Creditors should be very wary when pressing debtors for payment of outstanding invoices in circumstances where the debtor may be insolvent.
The Corporations Act 2001 (Cth) and the Bankruptcy Act 1966 (Cth) provide liquidators and trustees in bankruptcy with broad powers to recover “unfair preference” payments by debtors to their creditors in circumstances where:
- the creditor and debtor are parties to a transaction;
- the debtor is insolvent; and
- the transaction results in the creditor receiving a payment from the debtor for an unsecured debt and the amount of that payment is greater than what the creditor would have received if it had, instead of receiving the payment, lodged a proof of debt in the liquidation or bankruptcy of the debtor.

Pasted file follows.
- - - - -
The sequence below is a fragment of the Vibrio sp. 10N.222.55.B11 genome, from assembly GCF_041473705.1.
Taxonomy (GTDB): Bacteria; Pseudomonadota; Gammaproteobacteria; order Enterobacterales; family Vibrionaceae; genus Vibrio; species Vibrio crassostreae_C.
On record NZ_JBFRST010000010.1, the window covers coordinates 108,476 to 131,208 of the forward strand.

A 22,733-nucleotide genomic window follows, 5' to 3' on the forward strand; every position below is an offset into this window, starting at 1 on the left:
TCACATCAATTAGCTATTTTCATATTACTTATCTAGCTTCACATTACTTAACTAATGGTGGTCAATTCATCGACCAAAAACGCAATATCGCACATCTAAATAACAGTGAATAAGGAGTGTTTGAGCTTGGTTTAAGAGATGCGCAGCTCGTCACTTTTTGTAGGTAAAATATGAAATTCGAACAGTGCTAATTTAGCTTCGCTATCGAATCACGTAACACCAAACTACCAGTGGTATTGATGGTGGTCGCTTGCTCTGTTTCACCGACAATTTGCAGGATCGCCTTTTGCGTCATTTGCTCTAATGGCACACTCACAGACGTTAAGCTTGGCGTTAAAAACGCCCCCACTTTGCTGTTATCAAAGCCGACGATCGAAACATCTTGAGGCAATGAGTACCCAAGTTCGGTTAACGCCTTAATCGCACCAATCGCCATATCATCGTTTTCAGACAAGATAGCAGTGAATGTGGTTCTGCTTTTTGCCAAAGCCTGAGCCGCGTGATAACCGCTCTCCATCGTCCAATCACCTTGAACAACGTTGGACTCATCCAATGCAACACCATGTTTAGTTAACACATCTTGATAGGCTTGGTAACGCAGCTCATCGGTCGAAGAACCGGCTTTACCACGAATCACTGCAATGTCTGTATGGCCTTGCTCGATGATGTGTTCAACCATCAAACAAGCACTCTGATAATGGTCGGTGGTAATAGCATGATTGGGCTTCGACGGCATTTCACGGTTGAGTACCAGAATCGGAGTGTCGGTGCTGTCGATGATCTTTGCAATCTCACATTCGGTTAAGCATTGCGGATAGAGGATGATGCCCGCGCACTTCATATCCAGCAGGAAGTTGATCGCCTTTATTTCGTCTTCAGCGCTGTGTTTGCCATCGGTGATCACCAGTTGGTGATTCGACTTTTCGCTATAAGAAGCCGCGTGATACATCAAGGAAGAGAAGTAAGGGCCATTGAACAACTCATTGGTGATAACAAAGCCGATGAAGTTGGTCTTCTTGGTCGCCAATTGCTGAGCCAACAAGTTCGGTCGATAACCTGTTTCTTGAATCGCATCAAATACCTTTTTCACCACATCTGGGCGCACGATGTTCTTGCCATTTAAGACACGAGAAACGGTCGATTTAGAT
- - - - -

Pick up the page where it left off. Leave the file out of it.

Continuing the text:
Such payments are called “unfair preferences” because after receipt of payment, the creditor recovers more than what it would have if the creditor had proved in the liquidation or bankruptcy of the insolvent debtor, thereby obtaining an unfair preference over other creditors who have lodged proofs of debt in the liquidation or bankruptcy.
There are some limited defences to claims by liquidators and trustees for unfair preference payments. However, a secured creditor can realise the full value of its security notwithstanding that upon realisation it receives more than other unsecured creditors.
Accordingly, clients should seriously consider taking security from high risk debtors to avoid facing an unfair preference claim or being left out of pocket if they are required to prove in a liquidation or bankruptcy.
This article is a very broad overview of a complex area of law, and should not be relied upon as legal advice. If you have received notice of an unfair preference claim, you should seek legal advice relevant to your specific circumstances.
For more information please do not hesitate to contact Daniel Fleming email@example.com.